Whoever doubted the stronghold of condoms was sorely mistaken. Pregnancy and sexually transmitted infections might seem like obvious enough incentives to "glove up," but now, new research suggests that unprotected sex may worsen endometriosis.
Last month, the European Journal of Obstetrics & Gynecology and Reproductive Biology released an article investigating the effects of semen on endometrial tissue growth. The study, which compared samples from women with and without endometriosis, found that seminal plasma significantly increased growth in the women with endometrial disease, by almost three fold.
The reason behind this novel finding is due to high concentrations of various macromolecules in seminal fluid. When uterine tissue samples from women with endometriosis were treated with combined antibodies, which promote chemical blockers to these molecules, growth was significantly suppressed, suggesting that in nature, these women are susceptible to semen-induced flare-ups. The same was not true for women without endometriosis.
The study also showed that concentrations of these macromolecules--most notably, prostaglandin E2 (PGE2) and hepatocyte growth factor (HGF)--were much higher in the seminal fluid of men than in the blood or abdominal fluid of women, regardless of endometriosis status.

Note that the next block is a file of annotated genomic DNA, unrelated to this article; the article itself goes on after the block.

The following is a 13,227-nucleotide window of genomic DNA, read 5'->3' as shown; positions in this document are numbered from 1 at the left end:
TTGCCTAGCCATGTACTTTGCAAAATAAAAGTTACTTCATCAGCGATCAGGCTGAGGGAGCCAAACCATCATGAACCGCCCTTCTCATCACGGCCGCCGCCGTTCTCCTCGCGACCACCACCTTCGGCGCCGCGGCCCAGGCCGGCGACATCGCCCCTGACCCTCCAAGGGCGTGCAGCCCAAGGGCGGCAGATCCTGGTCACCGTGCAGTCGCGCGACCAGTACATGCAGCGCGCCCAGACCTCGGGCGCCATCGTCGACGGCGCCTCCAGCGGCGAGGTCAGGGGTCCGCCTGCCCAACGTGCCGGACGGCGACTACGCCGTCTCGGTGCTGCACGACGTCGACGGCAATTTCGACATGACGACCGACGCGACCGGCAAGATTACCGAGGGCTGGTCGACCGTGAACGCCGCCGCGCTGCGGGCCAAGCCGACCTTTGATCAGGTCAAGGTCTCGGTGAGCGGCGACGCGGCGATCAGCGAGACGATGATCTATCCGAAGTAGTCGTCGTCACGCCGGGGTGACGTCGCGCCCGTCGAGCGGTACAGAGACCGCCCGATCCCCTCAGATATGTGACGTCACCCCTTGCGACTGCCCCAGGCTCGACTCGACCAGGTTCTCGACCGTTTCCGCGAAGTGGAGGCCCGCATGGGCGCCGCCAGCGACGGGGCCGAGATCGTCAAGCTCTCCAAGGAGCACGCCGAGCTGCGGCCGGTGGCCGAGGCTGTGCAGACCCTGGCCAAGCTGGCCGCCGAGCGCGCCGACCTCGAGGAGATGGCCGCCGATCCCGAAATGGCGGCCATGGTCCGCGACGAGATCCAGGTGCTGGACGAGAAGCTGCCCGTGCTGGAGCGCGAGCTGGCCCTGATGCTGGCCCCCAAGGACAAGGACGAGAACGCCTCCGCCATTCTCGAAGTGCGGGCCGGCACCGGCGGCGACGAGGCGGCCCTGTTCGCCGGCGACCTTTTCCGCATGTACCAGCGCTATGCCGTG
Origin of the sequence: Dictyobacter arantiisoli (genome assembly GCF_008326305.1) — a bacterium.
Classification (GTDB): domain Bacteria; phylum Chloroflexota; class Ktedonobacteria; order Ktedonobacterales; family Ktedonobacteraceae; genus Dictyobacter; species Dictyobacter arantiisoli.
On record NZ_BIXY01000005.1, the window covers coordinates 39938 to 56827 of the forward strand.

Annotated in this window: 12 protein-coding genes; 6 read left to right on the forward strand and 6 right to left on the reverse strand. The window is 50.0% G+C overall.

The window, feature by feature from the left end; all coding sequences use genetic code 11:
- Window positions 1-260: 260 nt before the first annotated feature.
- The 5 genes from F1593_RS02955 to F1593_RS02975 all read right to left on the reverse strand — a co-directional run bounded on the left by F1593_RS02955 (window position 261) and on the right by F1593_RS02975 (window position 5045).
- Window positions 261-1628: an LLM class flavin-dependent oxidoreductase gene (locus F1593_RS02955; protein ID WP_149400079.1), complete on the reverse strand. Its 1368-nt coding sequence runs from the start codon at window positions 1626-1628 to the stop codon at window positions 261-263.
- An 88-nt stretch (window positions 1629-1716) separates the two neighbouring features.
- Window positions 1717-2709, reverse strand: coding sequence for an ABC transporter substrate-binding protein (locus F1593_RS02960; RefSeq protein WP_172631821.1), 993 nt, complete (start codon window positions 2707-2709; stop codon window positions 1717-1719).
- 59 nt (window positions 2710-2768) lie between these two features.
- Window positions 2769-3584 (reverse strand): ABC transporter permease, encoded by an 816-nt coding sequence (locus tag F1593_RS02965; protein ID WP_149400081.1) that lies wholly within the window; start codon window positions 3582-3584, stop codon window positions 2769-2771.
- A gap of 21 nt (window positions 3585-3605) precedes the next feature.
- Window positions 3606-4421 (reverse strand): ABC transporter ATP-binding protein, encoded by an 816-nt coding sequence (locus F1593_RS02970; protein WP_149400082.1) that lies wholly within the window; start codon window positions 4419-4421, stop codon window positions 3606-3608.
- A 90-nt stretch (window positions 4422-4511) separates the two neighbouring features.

While the exact cause of endometriosis is still unknown, this study suggests that direct contact with seminal fluid might be one of perhaps many triggers that might make the disease worse. The obvious flaw with rushing to this conclusion however, is that this is only one small study. The researchers sampled only 18 fertile men, 20 women without endometriosis, and 45 women with endometriosis. To make a more persuasive argument, these results would need to be extended to a much larger, diverse population of people.
Until that time comes, the research suggests that safer, protected intercourse could potentially dampen the painful periods (dysmenorrhea) and excessive bleeding (menorrhagia) that accompany abnormal uterine tissue growth in endometriosis. If this is true, the solution is remarkably simple and cheap--something we don't find too often in health care.